The origins of the name Nuttmind are from the ancient Anglo-Saxon
culture of Britain. It is derived from Cnute,
a popular name in England
in the early Middle Ages. It was popular thanks to the influence of Cnut, a Dane, who became King of England
in 1016. "There are two Cnuts in Domesday, one in Yorkshire
, the other in Derbyshire." CITATION[CLOSE]
Bardsley, C.W, A Dictionary of English and Welsh Surnames: With Special American Instances. Wiltshire: Heraldry Today, 1901. Print. (ISBN 0-900455-44-6)
Alternatively, it may be of nickname origin, from the Old English word hnutu, which meant brown, and would have been given to someone with a brown complexion. It may be that this is the origin of the English saying "Brown as a nut," used for someone who has spent a lot of time in the sun.
Early Origins of the Nuttmind family
The surname Nuttmind was first found in Gloucestershire
where they held a family seat
from early times and their first records appeared on the early census rolls taken by the early Kings of Britain to determine the rate of taxation of their subjects.
Early History of the Nuttmind family
This web page shows only a small excerpt of our Nuttmind research.Another 86 words (6 lines of text) covering the years 1605, 1668, 1640, 1653, 1620, 1623, 1623, 1620, 1620, 1656, 1716, 1660, 1722, 1612, 1550, 1600, 1600, 1987, 1577 and 1576 are included under the topic Early Nuttmind History in all our PDF Extended History products and printed products wherever possible.
Nuttmind Spelling Variations
Sound was what guided spelling in the essentially pre-literate Middle Ages, so one person's name was often recorded under several variations during a single lifetime. Also, before the advent of the printing press and the first dictionaries, the English language was not standardized. Therefore, spelling variations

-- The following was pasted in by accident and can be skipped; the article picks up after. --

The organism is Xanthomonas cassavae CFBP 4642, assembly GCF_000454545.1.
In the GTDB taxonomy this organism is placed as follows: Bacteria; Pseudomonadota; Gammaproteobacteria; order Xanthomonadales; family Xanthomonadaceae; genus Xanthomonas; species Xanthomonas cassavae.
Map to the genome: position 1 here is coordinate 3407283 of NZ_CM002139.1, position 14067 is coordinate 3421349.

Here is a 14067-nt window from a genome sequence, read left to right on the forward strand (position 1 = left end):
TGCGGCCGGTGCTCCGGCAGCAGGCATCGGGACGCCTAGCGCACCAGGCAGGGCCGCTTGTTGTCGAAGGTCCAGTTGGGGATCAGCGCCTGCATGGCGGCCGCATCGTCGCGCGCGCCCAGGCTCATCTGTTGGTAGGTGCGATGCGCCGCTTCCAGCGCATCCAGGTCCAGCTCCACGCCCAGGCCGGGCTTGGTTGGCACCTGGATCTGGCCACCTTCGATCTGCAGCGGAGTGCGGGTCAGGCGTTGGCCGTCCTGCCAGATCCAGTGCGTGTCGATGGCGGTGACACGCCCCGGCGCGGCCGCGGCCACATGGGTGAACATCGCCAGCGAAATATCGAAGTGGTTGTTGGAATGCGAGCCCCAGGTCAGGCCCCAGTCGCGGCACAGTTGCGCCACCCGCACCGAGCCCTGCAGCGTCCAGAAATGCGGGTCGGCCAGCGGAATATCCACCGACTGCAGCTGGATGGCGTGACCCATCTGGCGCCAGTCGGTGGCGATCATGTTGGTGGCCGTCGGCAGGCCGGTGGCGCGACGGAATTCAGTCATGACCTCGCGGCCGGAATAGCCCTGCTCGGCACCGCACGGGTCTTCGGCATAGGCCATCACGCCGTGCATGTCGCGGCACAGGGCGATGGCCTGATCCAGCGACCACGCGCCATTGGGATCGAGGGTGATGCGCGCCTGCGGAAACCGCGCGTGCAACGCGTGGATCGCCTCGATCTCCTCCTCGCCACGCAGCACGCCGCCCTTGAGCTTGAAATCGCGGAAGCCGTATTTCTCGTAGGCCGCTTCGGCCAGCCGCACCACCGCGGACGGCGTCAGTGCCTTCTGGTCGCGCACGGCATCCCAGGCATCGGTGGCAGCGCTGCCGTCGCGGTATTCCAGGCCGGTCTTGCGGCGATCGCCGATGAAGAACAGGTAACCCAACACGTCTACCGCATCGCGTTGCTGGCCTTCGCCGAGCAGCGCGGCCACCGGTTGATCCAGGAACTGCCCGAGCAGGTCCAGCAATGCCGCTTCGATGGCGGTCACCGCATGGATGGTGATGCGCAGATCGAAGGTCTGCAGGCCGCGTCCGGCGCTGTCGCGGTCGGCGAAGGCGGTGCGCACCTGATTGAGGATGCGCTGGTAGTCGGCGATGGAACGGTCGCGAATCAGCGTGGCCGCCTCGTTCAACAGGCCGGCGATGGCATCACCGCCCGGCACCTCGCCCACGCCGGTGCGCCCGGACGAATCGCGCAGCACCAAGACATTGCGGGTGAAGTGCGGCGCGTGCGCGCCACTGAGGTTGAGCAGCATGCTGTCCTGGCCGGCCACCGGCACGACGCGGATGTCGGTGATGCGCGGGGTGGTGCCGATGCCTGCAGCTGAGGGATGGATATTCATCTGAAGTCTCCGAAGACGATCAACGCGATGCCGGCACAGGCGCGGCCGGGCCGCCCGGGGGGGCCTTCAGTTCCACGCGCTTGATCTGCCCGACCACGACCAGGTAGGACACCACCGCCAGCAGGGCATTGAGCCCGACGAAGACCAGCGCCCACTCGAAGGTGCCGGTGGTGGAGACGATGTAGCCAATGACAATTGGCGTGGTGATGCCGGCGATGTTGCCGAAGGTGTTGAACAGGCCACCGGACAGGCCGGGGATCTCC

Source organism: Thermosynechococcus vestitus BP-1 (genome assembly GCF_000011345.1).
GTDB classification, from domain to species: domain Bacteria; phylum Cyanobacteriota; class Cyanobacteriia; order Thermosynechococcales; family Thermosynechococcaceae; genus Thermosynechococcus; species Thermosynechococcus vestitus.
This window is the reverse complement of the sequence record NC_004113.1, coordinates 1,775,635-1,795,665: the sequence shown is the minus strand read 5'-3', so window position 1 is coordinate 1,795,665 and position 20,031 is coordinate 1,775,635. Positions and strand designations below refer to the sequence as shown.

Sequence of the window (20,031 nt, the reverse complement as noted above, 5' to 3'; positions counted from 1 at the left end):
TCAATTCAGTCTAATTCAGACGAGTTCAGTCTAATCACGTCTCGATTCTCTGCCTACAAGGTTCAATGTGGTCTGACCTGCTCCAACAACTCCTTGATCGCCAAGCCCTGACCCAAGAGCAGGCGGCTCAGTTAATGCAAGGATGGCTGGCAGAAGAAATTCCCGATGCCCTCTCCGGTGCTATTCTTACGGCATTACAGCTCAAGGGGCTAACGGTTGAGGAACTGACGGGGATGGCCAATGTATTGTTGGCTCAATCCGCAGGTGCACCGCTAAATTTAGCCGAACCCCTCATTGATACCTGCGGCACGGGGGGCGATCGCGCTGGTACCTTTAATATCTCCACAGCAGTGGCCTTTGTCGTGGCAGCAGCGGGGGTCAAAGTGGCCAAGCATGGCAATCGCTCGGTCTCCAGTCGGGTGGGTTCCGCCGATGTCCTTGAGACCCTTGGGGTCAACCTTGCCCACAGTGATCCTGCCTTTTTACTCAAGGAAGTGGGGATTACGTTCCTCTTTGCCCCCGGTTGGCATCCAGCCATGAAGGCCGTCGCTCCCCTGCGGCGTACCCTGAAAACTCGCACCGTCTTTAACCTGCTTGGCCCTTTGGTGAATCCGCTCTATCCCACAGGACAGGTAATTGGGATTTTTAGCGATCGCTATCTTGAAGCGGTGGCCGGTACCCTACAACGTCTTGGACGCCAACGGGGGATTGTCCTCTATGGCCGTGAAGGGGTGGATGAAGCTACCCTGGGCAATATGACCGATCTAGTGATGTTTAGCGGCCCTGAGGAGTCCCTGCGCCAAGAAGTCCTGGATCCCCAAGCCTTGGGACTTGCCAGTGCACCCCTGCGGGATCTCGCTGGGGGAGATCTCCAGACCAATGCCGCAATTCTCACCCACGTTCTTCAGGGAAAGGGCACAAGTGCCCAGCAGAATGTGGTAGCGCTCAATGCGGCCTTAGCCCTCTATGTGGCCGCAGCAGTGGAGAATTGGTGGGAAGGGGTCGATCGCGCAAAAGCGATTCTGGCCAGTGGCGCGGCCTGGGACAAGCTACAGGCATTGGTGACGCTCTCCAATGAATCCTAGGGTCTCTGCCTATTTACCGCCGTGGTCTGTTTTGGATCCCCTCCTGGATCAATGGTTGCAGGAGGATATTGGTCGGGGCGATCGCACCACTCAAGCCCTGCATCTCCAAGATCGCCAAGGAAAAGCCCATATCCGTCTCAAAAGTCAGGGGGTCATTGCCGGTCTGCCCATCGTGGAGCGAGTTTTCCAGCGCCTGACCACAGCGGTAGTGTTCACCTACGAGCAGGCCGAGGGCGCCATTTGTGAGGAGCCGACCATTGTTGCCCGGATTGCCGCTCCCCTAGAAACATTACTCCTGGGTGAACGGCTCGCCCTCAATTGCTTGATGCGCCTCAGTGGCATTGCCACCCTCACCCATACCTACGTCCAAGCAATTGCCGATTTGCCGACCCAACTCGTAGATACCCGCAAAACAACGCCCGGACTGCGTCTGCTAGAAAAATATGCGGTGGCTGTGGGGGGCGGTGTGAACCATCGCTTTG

were common, even among the names of the most literate people. Known variations of the Nuttmind family name include Nutt, Nudd, Nutting, Knutt, Nuttman, Nutter and others.
Early Notables of the Nuttmind family (pre 1700)
Distinguished members of the family include John Nutt (1605-1668), an English politician who sat in the House of Commons from 1640 to 1653; and John Nutt ( fl.
1620-1623), English pirate born in Devon
who raided the Newfoundland and western England
for three years before his capture by Sir John Eliot in 1623. His arrest and conviction caused a scandal in the English court as Nutt had paid Eliot £500 in exchange for a pardon. He was eventually released by the Secretary of State George Calvert. He arrived at Torbay Newfoundland in 1620 aboard the ship Dartmouth in 1620, but soon organized... Another 204 words (15 lines of text) are included under the topic Early Nuttmind Notables in all our PDF Extended History products and printed products wherever possible.
Migration of the Nuttmind family to Ireland
Some of the Nuttmind family moved to Ireland
, but this topic is not covered in this excerpt.Another 31 words (2 lines of text) about their life in Ireland is included in all our PDF Extended History products and printed products wherever possible.
Migration of the Nuttmind family to the New World and Oceana
For political, religious, and economic reasons, thousands of English families boarded ships for Ireland
, the Canadas, the America colonies, and many of smaller tropical colonies in the hope of finding better lives abroad. Although the passage on the cramped, dank ships caused many to arrive in the New World diseased and starving, those families that survived the trip often went on to make valuable contributions to those new societies to which they arrived. Early immigrants bearing the Nuttmind surname or a spelling variation of the name include: James Nutt and his wife Rebecca settled with their three children in New York in 1739; Thomas and William Nudd settled in Barbados in 1663; William Nutt settled in Virginia in 1636.
Nuttmind Family Crest Products
- ^ Bardsley, C.W, A Dictionary of English and Welsh Surnames: With Special American Instances. Wiltshire: Heraldry Today, 1901. Print. (ISBN 0-900455-44-6)